In Butz v. Economou, 438 U.S. 478, 507-508, 57 L. Ed. 2d 895, 98 S. Ct. 2894 (1978), the Court, in authorizing qualified immunity for members of the federal executive branch who commit constitutional transgressions while performing their discretionary functions,
emphasized that it had
The harassment, however, continued, and Harlow v. Fitzgerald, supra, provided not merely one more articulation by the court of its dissatisfaction and impatience with this harassment, but the teeth which the district courts required to respond to it. Harlow was a § 1983 suit by a former Air Force executive who the government claimed had been dismissed because of a departmental reorganization and reduction in force, but who asserted that he was fired in retaliation for his Congressional testimony concerning cost overruns on the C-5A transport plane. With respect to defendants Harlow and Butterfield, two aides to former President Nixon who purportedly were part of a conspiracy to discharge Fitzgerald, the Court held that qualified and not absolute immunity applied. While absolute immunity is improper for most public officers because often only a damage action will vindicate one whose constitutional rights have been violated, Justice Powell, writing for the majority, averred that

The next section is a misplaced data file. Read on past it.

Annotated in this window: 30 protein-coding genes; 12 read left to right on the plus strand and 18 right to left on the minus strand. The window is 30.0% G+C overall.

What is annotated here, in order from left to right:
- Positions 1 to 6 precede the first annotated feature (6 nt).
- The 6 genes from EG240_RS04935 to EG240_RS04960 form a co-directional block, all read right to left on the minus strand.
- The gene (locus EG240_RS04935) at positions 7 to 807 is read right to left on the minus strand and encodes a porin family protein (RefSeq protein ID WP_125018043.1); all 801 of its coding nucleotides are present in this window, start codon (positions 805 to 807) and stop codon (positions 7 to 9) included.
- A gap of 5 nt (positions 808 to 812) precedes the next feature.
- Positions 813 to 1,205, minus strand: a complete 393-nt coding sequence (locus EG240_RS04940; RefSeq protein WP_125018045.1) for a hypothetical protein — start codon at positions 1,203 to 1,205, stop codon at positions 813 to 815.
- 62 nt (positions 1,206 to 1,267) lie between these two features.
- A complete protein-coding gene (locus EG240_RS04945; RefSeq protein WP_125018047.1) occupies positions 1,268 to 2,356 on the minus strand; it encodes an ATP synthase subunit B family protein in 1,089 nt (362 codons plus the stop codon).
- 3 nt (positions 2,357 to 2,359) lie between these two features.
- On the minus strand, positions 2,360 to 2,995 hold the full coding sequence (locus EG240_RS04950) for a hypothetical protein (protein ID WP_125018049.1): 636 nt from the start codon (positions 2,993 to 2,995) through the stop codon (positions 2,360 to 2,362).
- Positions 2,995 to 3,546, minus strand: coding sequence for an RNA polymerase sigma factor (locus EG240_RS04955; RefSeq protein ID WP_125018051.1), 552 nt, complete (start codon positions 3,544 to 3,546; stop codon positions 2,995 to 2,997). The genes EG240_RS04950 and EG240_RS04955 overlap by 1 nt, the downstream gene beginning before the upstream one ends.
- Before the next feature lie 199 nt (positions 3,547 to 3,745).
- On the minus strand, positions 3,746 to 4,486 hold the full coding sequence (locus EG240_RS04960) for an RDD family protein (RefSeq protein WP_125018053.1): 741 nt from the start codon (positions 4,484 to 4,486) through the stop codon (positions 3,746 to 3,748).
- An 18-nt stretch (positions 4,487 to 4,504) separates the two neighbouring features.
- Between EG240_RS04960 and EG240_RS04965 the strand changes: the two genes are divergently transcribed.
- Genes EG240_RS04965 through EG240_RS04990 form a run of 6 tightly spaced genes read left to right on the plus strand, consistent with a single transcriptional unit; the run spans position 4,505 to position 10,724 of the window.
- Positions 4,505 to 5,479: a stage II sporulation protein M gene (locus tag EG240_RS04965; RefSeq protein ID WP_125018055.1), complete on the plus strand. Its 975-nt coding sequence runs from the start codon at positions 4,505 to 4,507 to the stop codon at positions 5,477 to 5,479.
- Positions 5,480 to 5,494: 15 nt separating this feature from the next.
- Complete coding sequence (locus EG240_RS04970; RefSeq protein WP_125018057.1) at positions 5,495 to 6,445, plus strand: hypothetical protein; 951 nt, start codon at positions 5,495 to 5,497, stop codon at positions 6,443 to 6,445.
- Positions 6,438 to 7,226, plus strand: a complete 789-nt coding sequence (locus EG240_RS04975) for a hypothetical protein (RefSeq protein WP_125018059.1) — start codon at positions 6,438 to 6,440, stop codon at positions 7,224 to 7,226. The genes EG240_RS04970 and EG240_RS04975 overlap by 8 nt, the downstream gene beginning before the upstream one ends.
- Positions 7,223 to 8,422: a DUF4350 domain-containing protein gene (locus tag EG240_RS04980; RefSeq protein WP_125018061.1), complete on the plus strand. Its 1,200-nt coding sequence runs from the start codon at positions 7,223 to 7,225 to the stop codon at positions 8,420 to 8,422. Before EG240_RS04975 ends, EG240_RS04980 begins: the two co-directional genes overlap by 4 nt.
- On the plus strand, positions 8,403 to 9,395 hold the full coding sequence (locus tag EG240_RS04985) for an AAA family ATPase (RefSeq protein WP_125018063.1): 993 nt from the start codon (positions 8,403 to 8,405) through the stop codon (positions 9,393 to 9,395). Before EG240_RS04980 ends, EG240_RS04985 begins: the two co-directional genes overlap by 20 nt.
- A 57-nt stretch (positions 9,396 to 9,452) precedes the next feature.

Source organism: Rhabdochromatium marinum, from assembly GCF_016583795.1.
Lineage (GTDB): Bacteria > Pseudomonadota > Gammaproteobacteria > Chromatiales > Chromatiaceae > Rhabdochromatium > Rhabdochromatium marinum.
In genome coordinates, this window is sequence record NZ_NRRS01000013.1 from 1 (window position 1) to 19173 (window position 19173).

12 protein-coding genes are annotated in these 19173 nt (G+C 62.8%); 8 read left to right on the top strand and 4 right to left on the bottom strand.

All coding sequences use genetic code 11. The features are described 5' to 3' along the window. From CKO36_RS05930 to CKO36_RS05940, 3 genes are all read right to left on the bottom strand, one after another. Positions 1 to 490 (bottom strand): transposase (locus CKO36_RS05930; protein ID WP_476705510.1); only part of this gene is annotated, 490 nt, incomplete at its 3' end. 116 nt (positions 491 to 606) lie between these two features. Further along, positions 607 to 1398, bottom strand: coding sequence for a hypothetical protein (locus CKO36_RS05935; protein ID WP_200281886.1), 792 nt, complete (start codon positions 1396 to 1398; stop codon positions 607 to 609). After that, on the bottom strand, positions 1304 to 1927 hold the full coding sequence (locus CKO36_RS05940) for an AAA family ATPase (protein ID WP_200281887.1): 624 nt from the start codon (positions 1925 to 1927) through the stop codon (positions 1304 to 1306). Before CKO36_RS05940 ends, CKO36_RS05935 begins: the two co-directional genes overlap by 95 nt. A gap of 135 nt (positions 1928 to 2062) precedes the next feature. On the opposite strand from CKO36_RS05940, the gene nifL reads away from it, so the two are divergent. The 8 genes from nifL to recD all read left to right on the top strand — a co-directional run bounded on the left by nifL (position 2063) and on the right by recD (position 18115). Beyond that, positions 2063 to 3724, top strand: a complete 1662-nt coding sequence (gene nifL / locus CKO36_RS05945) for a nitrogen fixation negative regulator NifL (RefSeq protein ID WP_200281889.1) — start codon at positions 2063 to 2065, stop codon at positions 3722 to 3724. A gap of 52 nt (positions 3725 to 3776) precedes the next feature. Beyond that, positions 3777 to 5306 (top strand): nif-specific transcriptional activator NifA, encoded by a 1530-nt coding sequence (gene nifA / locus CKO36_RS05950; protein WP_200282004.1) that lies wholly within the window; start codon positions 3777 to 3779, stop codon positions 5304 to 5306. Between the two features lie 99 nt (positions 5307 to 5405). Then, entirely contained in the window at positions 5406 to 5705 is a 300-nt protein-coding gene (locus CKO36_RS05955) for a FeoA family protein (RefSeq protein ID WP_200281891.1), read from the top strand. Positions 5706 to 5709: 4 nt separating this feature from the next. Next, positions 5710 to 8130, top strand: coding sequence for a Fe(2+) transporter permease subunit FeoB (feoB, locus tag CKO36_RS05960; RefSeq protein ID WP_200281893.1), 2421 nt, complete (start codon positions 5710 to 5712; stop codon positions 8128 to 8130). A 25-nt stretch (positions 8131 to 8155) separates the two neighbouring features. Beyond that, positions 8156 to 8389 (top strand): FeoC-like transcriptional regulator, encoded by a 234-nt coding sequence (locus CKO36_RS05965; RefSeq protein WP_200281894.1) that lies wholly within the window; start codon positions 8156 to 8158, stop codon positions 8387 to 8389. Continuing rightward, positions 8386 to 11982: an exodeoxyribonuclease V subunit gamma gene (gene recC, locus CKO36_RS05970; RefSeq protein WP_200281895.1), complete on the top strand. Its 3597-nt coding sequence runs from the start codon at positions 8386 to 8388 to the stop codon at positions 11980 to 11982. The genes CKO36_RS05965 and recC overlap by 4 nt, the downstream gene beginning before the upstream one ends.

"(It) cannot be disputed seriously that claims frequently run against the innocent as well as the guilty - at a cost not only to defendant officials, but to the society as a whole. These social costs include the expenses of litigation, the diversion of official energy from pressing public issues, and the deterrence of able citizens from acceptance of public office. Finally, there is the danger that fear of being sued will 'dampen the ardor of all but the most resolute, or the most irresponsible [public officials], in the unflinching discharge of their duties.' "
457 U.S. at 814 (footnote and citation omitted). In order to advance the ability of courts to dismiss insubstantial lawsuits without trial and thus safeguard the interests of deserving officials and of the public, the Harlow Court set ...